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Unformatted text preview: University of Toronto, Department of Economics, ECO 204. Summer 2009. S. Ajaz Hussain ECO 204 Summer 2009 S. Ajaz Hussain Practice Problems 3 Please help improve the course by sending me an email about typos or suggestions for improvements Note: Please don't memorize these solutions in the expectation that similar questions will appear on tests and exams. Instead, try to understand how to derive the answer as you'll be tested on techniques and applications, not on memorization. Moreover, tests and exams will cover topics and techniques that may not be in these practice problems. You are urged to go over all lectures, class notes and HWs thoroughly. Question 1 (20082009 Test 1 Question) In a marketing survey, consumers indicate they have an increasing marginal rate of substitution between Q1 and Q2. The survey also indicates that these consumers have convex preferences over Q1 and Q2. What can be said about the nature of Q1 and Q2? Give a brief explanation using a diagram to illustrate your answer. Question 2 In this question, you will practice checking for convex preferences via a mathematical approach. You know that the CobbDouglas utility function U = Q1 Q2 represents convex preferences. It may be helpful to review the definition of convex preferences again. Suppose = and = . (a) Suppose you're currently consuming a unit of good 1. If your utility is 1, how many units of good 2 are you consuming? Label this bundle y. (b) Suppose you increase your consumption of good 1 by a unit. How much of good 2 must you consume to remain on the same indifference curve? Label this bundle . (c) Suppose you combine bundles y and z in a 60:40 ratio. What is the combination bundle? Graph the combination, y and z bundles below. (d) Choose a bundle x such that y and z are at least as good as x. Show that the combination of 1 University of Toronto, Department of Economics, ECO 204. Summer 2009. S. Ajaz Hussain y and z is at least as good x and thus that the CobbDouglas utility function represents convex preferences. Question 3 In this question you will practice another common utility function in economics and finance: the CES utility function. The nice thing about it is that it encompasses other common utility functions such as the CobbDouglas, perfect substitutes and complements as special cases. Consider a consumer with a consumption set over two goods Q1 and Q2. The CES utility function is: U = [ Q1 ( 1)/ + Q1 ( 1)/ ] /( 1) where , and are constants. Often as in the lectures the term ( 1)/ is expressed in terms of the parameter ("row") where: = ( 1)/ so that the CES utility function becomes: U = [ Q1 + Q1 ] 1/ I am going to work with U = [ Q1 ( 1)/ + Q1 ( 1)/ ] /( 1) but be forewarned that you may see the CES utility expressed differently in the future. In this question you will show that the utility functions: Imperfect Substitutes: U = Q1 Q2 Perfect Substitutes: U = Q1 + Q2 are "special cases" of the CES utility function by showing that as varies, the MRS of the indifference curves of the CES utility function are approximately equal to the MRS of the indifference curves of the imperfect substitutes and perfect substitutes utility functions. You are not responsible for proving the result for complements utility function, although it would be a nice exercise applying L'Hospital's rule. Imperfect Substitutes: lim 1 of U = [ Q1 ( 1)/ + Q2 ( 1)/ ] /( 1) Perfect Substitutes: lim of U = [ Q1 ( 1)/ + Q2( 1)/ ] /( 1) 2 University of Toronto, Department of Economics, ECO 204. Summer 2009. S. Ajaz Hussain Complements: lim 0 of U = [ Q1 ( 1)/ + Q2( 1)/ ] /( 1) (a) Assume 0 and derive the MRS of the CES utility function. (b) Compute the MRS of U = Q1 Q2. (c) Substitute = 1 in the MRS of the CES utility function: do you get the MRS of U = Q1 Q2? Hint: obviously (d) Compute the MRS of U = Q1 + Q2. (e) Substitute = in the MRS of the CES utility function: do you get MRS of U = Q1 + Q2? 3 ...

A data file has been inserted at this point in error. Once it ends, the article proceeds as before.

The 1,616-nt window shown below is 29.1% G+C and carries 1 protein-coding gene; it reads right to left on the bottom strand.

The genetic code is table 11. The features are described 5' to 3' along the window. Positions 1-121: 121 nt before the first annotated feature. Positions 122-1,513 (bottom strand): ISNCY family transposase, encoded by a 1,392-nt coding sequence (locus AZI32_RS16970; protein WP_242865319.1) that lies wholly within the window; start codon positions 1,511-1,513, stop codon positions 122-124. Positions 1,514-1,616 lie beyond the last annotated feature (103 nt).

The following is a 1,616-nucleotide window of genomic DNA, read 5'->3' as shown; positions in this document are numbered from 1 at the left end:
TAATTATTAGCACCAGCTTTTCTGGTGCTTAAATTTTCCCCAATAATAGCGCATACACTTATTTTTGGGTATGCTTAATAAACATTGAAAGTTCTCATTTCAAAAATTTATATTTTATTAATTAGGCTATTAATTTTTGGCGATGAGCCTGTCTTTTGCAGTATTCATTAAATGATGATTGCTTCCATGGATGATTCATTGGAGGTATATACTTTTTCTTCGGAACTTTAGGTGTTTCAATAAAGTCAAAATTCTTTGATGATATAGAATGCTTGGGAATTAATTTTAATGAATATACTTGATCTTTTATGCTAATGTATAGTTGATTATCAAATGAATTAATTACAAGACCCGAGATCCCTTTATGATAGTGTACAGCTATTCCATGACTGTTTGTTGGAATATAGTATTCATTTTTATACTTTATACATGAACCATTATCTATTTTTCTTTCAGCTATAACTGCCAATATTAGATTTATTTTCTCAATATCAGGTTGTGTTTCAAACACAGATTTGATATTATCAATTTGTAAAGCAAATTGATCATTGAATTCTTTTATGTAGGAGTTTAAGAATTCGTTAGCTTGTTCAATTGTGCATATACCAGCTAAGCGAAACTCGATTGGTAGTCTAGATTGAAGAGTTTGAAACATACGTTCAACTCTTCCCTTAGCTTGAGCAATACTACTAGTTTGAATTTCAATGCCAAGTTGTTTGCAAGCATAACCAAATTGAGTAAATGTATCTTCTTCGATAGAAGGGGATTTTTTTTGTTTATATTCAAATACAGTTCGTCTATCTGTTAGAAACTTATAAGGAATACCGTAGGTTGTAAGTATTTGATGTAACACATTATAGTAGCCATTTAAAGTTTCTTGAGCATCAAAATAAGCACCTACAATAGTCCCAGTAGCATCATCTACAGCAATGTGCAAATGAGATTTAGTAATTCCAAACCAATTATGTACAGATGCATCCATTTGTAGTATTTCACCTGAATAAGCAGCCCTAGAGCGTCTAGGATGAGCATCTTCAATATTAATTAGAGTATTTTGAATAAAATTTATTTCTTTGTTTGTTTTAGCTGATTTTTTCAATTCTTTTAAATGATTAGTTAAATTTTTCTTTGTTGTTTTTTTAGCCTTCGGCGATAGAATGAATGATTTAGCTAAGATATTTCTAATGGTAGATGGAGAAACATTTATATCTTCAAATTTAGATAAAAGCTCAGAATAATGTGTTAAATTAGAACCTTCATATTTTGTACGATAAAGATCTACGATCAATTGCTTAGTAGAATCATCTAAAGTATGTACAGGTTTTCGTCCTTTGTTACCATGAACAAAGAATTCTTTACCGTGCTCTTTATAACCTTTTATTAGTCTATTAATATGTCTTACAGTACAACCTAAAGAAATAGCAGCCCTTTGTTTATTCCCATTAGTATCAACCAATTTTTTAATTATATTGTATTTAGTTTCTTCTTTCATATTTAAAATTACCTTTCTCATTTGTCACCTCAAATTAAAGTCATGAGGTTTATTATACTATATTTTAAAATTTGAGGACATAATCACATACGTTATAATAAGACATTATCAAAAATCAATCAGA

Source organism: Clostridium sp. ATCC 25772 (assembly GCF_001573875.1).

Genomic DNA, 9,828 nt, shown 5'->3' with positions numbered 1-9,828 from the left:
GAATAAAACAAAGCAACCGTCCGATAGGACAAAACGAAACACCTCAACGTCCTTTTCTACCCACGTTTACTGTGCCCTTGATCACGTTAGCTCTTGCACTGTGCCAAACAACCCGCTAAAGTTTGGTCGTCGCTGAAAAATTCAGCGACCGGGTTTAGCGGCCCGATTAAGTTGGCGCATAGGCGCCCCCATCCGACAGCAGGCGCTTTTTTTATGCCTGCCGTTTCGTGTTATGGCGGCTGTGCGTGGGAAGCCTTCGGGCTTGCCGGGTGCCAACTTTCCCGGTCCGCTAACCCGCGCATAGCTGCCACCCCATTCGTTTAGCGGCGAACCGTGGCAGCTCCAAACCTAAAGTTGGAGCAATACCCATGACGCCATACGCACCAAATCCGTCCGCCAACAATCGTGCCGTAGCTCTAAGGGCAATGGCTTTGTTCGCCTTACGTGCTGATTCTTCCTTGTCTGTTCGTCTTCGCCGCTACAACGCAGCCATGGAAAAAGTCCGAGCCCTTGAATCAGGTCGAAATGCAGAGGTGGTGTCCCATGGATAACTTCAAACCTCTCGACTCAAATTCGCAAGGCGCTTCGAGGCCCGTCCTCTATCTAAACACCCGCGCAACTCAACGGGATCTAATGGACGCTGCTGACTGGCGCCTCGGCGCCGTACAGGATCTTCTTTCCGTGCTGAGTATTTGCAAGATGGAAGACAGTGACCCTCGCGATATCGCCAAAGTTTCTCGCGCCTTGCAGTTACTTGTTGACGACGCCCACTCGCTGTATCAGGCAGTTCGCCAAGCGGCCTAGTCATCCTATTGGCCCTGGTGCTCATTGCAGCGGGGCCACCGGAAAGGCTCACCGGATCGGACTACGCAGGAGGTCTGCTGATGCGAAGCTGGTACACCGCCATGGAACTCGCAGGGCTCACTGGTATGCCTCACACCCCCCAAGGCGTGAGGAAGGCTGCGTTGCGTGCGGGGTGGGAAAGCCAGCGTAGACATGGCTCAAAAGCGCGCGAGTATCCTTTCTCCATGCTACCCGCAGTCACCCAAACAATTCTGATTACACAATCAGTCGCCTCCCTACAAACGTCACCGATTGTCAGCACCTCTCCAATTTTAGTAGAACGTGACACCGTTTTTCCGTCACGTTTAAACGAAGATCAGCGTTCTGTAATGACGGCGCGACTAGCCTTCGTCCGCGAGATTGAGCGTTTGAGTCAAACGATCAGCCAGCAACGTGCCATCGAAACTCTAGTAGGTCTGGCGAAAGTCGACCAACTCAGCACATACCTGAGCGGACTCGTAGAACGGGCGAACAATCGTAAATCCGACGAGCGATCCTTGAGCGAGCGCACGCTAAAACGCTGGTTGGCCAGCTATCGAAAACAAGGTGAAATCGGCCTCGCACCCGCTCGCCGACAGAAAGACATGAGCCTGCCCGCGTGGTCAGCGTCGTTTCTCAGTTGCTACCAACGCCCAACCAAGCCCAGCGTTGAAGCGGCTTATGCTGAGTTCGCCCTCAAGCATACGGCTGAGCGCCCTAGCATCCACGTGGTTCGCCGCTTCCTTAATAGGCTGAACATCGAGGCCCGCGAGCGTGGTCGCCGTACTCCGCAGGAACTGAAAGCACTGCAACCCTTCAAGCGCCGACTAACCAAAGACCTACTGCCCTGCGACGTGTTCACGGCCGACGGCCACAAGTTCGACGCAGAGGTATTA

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This note was uploaded on 05/02/2011 for the course ECO 204 taught by Professor Hussein during the Fall '08 term at University of Toronto Toronto.
 Fall '08
 HUSSEIN
 Economics, Microeconomics

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